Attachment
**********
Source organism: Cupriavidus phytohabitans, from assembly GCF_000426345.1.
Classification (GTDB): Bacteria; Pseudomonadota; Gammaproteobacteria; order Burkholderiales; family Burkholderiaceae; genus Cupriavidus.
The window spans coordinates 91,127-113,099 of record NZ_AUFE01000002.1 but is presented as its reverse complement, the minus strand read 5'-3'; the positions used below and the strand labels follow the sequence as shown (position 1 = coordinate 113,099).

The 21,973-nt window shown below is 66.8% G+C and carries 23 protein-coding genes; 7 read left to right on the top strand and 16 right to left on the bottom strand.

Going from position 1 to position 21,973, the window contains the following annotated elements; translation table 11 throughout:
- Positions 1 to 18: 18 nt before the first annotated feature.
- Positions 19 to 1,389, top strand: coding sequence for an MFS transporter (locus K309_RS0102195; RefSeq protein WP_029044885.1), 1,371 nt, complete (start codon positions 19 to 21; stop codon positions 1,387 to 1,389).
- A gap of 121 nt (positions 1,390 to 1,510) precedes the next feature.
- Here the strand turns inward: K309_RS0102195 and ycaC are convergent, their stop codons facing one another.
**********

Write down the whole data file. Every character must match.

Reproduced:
Source organism: Cupriavidus phytohabitans, from assembly GCF_000426345.1.
Classification (GTDB): Bacteria; Pseudomonadota; Gammaproteobacteria; order Burkholderiales; family Burkholderiaceae; genus Cupriavidus.
The window spans coordinates 91,127-113,099 of record NZ_AUFE01000002.1 but is presented as its reverse complement, the minus strand read 5'-3'; the positions used below and the strand labels follow the sequence as shown (position 1 = coordinate 113,099).

The 21,973-nt window shown below is 66.8% G+C and carries 23 protein-coding genes; 7 read left to right on the top strand and 16 right to left on the bottom strand.

Going from position 1 to position 21,973, the window contains the following annotated elements; translation table 11 throughout:
- Positions 1 to 18: 18 nt before the first annotated feature.
- Positions 19 to 1,389, top strand: coding sequence for an MFS transporter (locus K309_RS0102195; RefSeq protein WP_029044885.1), 1,371 nt, complete (start codon positions 19 to 21; stop codon positions 1,387 to 1,389).
- A gap of 121 nt (positions 1,390 to 1,510) precedes the next feature.
- Here the strand turns inward: K309_RS0102195 and ycaC are convergent, their stop codons facing one another.